Penguins produce record egg count

Humboldt Penguins at Birdland

There’s double cause for egg-citement among keepers at Birdland Park & Gardens this Easter.
The Gloucestershire wildlife attraction, which marks its 60th anniversary this year, is celebrating the fact its colony of captive-bred Humboldt has produced a record number of eggs from a record number of breeding pairs.
Five different penguin couples have laid a total of 10 eggs between them and now staff are facing an anxious wait to see how many will hatch out.
Keeper Alistair Keen said: “It’s the first time five pairs have laid and it’s also the largest total clutch of eggs. We have created a series of nesting sites within the rockwork of their display which enables the Humboldts to hatch their own eggs.
“These areas mimic those in the wild and definitely seem to be working well as the number of pairs sitting on eggs is rising each year.
“We’re anticipating a number of the eggs won’t be fertile and, as some of the pair are first time parents, we simply don’t know how many will eventually hatch. However it’s certainly been a great start,” he added.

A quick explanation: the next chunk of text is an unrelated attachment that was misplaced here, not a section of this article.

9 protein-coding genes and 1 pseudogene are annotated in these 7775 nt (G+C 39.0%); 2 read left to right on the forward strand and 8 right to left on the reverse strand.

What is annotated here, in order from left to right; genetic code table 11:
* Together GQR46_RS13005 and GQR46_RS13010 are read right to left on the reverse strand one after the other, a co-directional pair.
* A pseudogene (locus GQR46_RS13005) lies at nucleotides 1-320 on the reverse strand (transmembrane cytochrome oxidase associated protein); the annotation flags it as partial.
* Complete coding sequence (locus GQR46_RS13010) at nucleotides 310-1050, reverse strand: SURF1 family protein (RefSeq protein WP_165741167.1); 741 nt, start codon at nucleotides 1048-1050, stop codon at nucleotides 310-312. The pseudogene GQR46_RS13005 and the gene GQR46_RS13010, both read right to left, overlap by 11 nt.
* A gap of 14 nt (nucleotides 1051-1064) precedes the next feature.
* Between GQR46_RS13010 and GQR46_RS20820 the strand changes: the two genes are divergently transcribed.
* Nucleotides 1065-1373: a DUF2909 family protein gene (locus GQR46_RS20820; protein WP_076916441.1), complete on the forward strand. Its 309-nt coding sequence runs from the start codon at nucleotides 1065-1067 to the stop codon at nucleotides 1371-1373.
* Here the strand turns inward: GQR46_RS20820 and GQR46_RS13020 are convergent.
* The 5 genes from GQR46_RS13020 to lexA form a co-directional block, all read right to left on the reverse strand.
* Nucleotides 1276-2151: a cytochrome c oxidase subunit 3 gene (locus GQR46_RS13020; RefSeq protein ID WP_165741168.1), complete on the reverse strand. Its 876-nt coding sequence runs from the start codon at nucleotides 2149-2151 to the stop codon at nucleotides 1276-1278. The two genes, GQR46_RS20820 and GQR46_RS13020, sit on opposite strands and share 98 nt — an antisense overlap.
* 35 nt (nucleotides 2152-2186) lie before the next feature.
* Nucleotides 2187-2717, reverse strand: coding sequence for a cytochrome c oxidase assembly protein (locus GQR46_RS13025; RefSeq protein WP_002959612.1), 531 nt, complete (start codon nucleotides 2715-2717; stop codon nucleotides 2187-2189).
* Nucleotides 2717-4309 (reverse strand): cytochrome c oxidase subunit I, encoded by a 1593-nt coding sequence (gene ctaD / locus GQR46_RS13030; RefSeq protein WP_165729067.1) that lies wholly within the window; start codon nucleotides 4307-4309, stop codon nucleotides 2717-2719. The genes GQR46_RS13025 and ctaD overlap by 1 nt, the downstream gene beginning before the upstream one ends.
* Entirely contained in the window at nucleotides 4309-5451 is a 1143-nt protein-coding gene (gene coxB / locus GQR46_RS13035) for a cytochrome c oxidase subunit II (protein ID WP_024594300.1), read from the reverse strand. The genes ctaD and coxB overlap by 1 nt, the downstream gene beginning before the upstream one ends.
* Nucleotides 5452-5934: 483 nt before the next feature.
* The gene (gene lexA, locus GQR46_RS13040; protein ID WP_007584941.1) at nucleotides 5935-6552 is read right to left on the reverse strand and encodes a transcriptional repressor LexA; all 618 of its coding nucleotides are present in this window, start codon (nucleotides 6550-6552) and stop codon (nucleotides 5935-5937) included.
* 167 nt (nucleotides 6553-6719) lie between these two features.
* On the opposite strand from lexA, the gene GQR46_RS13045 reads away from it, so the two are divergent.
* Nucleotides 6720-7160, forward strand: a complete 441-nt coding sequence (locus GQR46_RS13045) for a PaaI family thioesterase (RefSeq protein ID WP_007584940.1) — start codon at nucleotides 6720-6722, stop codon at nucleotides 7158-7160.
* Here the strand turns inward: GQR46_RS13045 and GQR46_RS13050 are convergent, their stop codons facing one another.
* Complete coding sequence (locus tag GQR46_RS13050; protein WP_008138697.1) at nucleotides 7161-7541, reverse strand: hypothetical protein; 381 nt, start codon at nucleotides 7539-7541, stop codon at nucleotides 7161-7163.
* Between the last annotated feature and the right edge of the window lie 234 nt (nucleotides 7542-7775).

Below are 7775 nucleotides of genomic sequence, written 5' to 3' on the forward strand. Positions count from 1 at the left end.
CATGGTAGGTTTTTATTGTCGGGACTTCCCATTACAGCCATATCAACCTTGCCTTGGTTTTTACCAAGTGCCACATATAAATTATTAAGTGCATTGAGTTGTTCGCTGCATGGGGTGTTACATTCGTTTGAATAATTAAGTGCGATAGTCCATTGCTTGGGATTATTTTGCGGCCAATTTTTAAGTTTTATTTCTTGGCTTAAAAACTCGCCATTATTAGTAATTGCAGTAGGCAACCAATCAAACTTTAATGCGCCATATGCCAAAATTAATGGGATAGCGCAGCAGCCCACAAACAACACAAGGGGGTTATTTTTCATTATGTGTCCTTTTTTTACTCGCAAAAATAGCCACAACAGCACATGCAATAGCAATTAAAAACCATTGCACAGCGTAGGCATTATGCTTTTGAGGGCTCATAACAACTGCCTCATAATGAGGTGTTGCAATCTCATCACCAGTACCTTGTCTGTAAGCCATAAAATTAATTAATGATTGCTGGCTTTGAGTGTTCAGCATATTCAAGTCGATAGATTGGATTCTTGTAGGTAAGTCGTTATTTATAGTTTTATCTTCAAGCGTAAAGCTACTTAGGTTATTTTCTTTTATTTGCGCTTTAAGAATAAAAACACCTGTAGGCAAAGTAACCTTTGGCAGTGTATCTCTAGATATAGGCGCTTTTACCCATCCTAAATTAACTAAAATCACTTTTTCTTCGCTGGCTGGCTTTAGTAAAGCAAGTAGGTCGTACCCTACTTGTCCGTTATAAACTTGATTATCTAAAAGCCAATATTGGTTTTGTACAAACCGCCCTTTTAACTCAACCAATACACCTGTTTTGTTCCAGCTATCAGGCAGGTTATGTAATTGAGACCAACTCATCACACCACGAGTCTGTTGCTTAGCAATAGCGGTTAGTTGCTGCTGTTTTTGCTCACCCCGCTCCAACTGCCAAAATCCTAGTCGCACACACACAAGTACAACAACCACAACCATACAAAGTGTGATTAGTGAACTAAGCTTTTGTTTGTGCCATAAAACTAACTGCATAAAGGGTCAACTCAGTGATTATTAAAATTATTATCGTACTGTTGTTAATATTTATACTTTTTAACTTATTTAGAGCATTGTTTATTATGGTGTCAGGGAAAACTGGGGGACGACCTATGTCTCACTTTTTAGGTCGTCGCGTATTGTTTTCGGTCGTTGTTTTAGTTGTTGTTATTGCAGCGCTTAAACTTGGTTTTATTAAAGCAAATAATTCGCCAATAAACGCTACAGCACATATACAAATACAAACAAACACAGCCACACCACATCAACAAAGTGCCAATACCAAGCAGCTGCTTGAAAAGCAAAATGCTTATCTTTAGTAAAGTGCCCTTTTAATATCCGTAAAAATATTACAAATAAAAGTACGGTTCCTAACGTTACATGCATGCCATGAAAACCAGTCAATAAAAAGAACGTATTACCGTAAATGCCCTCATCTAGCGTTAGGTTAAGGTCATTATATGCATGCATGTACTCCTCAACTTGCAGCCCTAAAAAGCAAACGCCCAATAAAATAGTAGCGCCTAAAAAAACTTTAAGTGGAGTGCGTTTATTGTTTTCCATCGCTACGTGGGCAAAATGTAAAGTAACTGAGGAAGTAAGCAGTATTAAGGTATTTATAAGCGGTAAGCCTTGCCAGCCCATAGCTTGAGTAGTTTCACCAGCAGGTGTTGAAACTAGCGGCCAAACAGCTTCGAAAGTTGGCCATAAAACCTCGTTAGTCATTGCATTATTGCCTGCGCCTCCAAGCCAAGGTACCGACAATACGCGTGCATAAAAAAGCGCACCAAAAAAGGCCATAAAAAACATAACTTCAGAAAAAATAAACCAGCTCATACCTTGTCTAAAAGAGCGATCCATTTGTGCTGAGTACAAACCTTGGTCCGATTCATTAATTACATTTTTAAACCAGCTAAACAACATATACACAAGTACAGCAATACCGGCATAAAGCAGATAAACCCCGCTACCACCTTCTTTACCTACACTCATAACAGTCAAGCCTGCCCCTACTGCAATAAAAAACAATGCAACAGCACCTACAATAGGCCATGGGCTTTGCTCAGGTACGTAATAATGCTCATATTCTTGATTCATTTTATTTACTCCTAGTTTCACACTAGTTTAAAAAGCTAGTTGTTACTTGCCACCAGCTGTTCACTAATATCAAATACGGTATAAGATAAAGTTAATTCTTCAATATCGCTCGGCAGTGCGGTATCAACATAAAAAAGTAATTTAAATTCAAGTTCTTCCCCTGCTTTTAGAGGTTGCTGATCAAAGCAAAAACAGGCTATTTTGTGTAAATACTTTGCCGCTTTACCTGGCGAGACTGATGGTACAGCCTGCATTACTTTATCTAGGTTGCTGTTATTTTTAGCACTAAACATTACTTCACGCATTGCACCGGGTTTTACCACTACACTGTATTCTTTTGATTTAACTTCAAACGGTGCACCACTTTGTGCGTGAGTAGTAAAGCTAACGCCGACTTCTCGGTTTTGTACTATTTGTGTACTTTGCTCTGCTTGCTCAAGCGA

The Humboldt is a South American penguin which can be found in and around coastal Peru and Chile. The penguin gets its name from the cold water current it swims in, which was discovered by the explorer Alexander von Humboldt.
Humboldt penguins reach a maximum height of 70 cm and weigh up to six kg. In the wild the penguins are under threat from climate change, overfishing and the acidification of the oceans.
They are now officially listed as ‘Vulnerable’ by the International Union for Conservation of Nature which means they are at immediate or imminent risk of becoming endangered.
The Humboldts share their outdoor enclosure with the UK’s only breeding group of king penguins.
With its combination of woodland, riverside and gardens, Birdland features more than 500 birds, ranging from birds of prey and parrots to cassowaries and cranes in a mix of free-flying and aviary displays.
Find out more about joining us at Birdland this Easter here.

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